“We all benefit from the amazing natural bounty off our coastline, but we’re also responsible for protecting it. It takes just a few extra seconds to slow down when traveling between the harbor and the open ocean, but it could mean the difference between life and death for a sea otter in the area.” — Lilian Carswell, Southern Sea Otter Recovery Coordinator for the U.S. Fish and Wildlife Service

boat seaotter graphicForaging sea otters are at greatest risk for boat strike. Sea otters dive for food in the harbor and slough channels and may surface unexpectedly near water craft—it is the boater’s responsibility to avoid contact.  Here are tips to help boaters avoid collisions with sea otters and other wildlife:

  • Boaters should keep an eye out for otters diving or surfacing from dives when passing between the jetties while entering or exiting the harbor. Have a designated wildlife spotter keeping watch!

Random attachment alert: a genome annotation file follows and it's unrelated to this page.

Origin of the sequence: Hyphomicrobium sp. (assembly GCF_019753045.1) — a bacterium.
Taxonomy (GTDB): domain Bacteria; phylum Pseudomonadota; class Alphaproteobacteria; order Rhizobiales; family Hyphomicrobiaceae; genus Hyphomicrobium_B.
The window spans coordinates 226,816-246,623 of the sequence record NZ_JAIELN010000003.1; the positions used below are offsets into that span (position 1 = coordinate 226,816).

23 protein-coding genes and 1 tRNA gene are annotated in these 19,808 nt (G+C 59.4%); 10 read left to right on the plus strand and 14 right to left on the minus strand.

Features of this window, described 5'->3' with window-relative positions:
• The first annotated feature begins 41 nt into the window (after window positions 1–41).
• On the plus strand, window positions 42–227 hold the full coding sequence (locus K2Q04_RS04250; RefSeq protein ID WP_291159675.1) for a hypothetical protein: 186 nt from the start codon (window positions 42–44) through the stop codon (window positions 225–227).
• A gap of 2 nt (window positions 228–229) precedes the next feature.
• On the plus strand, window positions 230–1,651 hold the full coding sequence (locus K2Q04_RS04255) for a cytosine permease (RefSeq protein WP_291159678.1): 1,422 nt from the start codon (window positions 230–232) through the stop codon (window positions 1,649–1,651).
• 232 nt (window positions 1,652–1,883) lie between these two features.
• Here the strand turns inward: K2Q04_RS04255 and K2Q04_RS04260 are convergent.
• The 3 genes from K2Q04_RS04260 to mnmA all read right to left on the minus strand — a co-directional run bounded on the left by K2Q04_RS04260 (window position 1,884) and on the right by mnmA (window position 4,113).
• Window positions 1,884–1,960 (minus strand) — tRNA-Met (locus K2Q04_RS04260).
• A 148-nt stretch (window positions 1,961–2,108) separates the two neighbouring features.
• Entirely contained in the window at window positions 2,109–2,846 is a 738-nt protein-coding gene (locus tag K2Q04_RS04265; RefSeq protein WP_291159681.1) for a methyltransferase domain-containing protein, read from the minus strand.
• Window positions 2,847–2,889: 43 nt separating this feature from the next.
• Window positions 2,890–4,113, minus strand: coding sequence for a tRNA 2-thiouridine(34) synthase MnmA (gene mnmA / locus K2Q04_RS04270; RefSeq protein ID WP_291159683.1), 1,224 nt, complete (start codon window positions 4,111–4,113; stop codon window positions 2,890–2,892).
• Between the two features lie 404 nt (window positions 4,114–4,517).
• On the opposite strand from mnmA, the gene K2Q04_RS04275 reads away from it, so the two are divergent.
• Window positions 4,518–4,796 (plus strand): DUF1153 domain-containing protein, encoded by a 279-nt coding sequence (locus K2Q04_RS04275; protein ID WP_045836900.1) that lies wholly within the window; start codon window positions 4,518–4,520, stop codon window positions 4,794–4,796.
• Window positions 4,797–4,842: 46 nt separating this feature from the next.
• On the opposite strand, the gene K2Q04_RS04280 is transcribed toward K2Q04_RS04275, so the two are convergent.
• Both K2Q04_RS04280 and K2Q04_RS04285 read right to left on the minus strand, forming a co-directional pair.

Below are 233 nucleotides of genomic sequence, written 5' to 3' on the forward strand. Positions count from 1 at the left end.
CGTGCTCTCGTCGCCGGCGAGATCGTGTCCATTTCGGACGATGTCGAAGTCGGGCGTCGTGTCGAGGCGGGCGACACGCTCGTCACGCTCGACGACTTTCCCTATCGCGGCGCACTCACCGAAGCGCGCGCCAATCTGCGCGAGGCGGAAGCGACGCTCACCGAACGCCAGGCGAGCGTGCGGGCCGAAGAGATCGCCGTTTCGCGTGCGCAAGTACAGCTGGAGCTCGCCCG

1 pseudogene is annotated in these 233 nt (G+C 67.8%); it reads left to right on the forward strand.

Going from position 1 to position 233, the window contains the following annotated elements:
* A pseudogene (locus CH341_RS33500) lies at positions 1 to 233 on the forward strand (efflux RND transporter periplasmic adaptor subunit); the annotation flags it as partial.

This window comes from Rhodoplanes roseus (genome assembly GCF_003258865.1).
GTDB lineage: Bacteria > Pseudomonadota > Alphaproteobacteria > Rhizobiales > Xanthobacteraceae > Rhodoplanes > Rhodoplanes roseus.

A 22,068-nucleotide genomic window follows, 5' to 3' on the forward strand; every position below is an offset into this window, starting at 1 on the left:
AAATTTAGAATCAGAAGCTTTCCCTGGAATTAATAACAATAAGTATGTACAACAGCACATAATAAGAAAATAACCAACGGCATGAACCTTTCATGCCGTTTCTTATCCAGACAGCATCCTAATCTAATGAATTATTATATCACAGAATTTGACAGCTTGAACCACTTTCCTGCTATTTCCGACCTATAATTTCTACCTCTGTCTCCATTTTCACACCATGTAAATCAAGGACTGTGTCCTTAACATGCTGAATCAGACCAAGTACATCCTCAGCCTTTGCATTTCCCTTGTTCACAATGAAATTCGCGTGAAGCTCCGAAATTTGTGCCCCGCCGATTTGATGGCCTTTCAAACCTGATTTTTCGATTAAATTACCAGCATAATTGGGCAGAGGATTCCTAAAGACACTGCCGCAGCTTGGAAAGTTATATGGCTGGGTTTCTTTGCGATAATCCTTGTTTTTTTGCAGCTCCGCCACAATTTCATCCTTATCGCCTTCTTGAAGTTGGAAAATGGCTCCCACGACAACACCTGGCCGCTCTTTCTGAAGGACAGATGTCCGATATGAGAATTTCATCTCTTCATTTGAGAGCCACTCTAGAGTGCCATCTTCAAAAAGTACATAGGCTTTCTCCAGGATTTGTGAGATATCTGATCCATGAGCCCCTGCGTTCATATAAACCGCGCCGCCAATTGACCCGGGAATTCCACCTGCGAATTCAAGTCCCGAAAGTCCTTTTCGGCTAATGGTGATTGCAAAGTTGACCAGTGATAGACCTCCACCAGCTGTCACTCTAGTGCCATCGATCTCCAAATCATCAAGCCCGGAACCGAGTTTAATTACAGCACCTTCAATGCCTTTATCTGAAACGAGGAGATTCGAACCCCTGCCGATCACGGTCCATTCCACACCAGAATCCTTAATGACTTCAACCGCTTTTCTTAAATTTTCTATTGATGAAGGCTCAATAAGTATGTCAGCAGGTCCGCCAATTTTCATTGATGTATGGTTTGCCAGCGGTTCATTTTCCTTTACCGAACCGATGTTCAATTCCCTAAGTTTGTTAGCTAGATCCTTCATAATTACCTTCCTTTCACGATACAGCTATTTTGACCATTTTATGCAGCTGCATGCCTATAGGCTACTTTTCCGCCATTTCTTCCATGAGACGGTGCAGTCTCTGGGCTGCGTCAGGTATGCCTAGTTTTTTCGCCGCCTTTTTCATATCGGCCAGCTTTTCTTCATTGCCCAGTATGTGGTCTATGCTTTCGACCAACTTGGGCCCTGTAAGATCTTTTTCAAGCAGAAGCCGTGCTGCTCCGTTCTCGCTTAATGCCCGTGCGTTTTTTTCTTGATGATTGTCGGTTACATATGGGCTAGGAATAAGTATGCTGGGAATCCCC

• Travel at safe speeds that enable avoidance of collisions with any wildlife using the harbor and channel. Respect “no wake” zones. Don’t assume that a sea otter will be able to get out of the way in time.

Resting sea otters are also at risk! Boaters may  encounter sea otters resting alone or in groups inside the harbor, in kelp or eelgrass beds, or in open water.  When the harbor is busy, resting otters may be subjected to repeated disturbance, causing them to swim away or dive to avoid any water-craft approaching too closely. Chronic disturbance to resting sea otters can waste energy, which is especially detrimental to sea otters, which don’t store energy in the form of a blubber layer like other marine mammals. Conserving energy is important for all sea otters but is particularly critical for mothers raising pups. Sea otters resting in kelp or eelgrass may be difficult to see until it's too late. Slow speeds in and around kelp or eelgrass canopy reduce the risk of collision, preserve kelp canopy, and reduce risk of prop entaglement.